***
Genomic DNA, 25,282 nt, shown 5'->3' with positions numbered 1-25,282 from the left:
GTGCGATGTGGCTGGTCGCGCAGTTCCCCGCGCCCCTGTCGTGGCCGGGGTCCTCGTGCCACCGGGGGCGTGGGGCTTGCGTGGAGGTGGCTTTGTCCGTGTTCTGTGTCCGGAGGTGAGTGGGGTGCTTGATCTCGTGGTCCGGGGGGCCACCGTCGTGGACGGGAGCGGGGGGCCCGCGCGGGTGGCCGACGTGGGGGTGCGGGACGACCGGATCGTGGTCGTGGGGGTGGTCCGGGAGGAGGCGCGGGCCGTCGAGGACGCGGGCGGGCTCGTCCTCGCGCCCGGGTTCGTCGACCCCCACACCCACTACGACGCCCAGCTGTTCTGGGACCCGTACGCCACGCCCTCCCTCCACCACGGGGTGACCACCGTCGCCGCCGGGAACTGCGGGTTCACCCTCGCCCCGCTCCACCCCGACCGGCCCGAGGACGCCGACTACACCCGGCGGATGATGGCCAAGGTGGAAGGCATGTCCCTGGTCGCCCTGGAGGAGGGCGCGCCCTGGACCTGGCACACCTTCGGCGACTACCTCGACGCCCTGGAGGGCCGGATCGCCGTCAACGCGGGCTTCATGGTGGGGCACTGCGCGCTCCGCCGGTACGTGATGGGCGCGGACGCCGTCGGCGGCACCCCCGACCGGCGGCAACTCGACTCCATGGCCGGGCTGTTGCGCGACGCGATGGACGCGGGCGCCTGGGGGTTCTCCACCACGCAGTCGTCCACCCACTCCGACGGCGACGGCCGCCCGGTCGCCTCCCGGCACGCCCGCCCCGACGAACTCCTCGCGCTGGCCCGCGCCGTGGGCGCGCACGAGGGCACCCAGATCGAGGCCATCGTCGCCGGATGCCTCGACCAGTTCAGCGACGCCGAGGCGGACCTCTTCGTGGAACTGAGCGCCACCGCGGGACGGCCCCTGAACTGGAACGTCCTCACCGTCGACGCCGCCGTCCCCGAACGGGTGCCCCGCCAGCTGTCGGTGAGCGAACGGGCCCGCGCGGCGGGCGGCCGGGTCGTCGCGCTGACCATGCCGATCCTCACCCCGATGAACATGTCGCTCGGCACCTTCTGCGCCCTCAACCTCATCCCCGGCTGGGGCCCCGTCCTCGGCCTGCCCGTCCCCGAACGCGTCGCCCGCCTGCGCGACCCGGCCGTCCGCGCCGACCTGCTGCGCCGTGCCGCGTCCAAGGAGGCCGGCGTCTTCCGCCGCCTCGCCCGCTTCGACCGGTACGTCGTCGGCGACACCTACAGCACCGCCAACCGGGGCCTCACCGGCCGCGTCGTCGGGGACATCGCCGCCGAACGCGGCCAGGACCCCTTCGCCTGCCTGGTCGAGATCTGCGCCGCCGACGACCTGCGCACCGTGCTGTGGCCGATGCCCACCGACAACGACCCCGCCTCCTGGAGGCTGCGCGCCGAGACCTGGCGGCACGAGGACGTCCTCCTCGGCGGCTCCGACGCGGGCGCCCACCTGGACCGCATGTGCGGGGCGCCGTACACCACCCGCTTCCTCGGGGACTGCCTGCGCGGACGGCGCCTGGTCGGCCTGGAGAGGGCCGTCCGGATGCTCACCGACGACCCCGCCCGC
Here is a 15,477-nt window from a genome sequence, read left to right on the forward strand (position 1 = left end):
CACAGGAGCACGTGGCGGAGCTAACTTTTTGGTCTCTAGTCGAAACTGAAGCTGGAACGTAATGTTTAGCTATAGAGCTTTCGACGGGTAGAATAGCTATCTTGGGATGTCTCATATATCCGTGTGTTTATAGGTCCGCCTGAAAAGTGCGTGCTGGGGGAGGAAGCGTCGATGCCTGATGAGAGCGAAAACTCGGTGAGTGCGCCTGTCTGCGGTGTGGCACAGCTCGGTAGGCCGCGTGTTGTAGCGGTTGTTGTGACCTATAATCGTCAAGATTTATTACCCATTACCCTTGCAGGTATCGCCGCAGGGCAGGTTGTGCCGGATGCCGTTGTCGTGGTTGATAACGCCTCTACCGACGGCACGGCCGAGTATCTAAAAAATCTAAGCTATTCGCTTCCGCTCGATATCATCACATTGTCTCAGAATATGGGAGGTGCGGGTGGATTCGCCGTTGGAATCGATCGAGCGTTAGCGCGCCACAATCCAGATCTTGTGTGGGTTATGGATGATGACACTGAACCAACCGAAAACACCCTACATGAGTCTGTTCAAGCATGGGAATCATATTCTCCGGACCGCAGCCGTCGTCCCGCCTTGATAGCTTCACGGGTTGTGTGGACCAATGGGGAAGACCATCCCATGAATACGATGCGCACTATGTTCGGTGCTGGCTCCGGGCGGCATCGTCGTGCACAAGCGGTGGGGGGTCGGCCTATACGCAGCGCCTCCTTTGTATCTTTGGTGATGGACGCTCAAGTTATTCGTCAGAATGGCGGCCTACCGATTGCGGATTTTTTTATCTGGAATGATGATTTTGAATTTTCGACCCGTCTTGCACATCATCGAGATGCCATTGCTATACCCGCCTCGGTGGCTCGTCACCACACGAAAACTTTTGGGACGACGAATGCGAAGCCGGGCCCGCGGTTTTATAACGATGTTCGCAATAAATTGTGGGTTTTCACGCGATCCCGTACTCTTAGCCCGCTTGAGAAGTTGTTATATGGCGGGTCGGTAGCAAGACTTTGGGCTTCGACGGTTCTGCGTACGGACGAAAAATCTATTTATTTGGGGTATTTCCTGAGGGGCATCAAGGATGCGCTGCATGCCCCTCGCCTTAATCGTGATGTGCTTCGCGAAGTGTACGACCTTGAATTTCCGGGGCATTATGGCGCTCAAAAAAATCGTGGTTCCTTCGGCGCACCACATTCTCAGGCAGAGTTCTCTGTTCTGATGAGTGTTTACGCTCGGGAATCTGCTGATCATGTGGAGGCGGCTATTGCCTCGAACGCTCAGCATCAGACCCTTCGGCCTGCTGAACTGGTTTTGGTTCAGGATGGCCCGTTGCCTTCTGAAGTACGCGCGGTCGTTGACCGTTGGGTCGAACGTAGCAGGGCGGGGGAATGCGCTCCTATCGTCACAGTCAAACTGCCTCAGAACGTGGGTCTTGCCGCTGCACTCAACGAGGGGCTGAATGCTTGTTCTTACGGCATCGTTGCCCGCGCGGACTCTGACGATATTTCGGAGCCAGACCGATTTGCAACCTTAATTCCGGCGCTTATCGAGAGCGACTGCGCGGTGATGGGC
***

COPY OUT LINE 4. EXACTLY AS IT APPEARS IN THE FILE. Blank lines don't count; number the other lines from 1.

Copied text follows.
CACAGGAGCACGTGGCGGAGCTAACTTTTTGGTCTCTAGTCGAAACTGAAGCTGGAACGTAATGTTTAGCTATAGAGCTTTCGACGGGTAGAATAGCTATCTTGGGATGTCTCATATATCCGTGTGTTTATAGGTCCGCCTGAAAAGTGCGTGCTGGGGGAGGAAGCGTCGATGCCTGATGAGAGCGAAAACTCGGTGAGTGCGCCTGTCTGCGGTGTGGCACAGCTCGGTAGGCCGCGTGTTGTAGCGGTTGTTGTGACCTATAATCGTCAAGATTTATTACCCATTACCCTTGCAGGTATCGCCGCAGGGCAGGTTGTGCCGGATGCCGTTGTCGTGGTTGATAACGCCTCTACCGACGGCACGGCCGAGTATCTAAAAAATCTAAGCTATTCGCTTCCGCTCGATATCATCACATTGTCTCAGAATATGGGAGGTGCGGGTGGATTCGCCGTTGGAATCGATCGAGCGTTAGCGCGCCACAATCCAGATCTTGTGTGGGTTATGGATGATGACACTGAACCAACCGAAAACACCCTACATGAGTCTGTTCAAGCATGGGAATCATATTCTCCGGACCGCAGCCGTCGTCCCGCCTTGATAGCTTCACGGGTTGTGTGGACCAATGGGGAAGACCATCCCATGAATACGATGCGCACTATGTTCGGTGCTGGCTCCGGGCGGCATCGTCGTGCACAAGCGGTGGGGGGTCGGCCTATACGCAGCGCCTCCTTTGTATCTTTGGTGATGGACGCTCAAGTTATTCGTCAGAATGGCGGCCTACCGATTGCGGATTTTTTTATCTGGAATGATGATTTTGAATTTTCGACCCGTCTTGCACATCATCGAGATGCCATTGCTATACCCGCCTCGGTGGCTCGTCACCACACGAAAACTTTTGGGACGACGAATGCGAAGCCGGGCCCGCGGTTTTATAACGATGTTCGCAATAAATTGTGGGTTTTCACGCGATCCCGTACTCTTAGCCCGCTTGAGAAGTTGTTATATGGCGGGTCGGTAGCAAGACTTTGGGCTTCGACGGTTCTGCGTACGGACGAAAAATCTATTTATTTGGGGTATTTCCTGAGGGGCATCAAGGATGCGCTGCATGCCCCTCGCCTTAATCGTGATGTGCTTCGCGAAGTGTACGACCTTGAATTTCCGGGGCATTATGGCGCTCAAAAAAATCGTGGTTCCTTCGGCGCACCACATTCTCAGGCAGAGTTCTCTGTTCTGATGAGTGTTTACGCTCGGGAATCTGCTGATCATGTGGAGGCGGCTATTGCCTCGAACGCTCAGCATCAGACCCTTCGGCCTGCTGAACTGGTTTTGGTTCAGGATGGCCCGTTGCCTTCTGAAGTACGCGCGGTCGTTGACCGTTGGGTCGAACGTAGCAGGGCGGGGGAATGCGCTCCTATCGTCACAGTCAAACTGCCTCAGAACGTGGGTCTTGCCGCTGCACTCAACGAGGGGCTGAATGCTTGTTCTTACGGCATCGTTGCCCGCGCGGACTCTGACGATATTTCGGAGCCAGACCGATTTGCAACCTTAATTCCGGCGCTTATCGAGAGCGACTGCGCGGTGATGGGC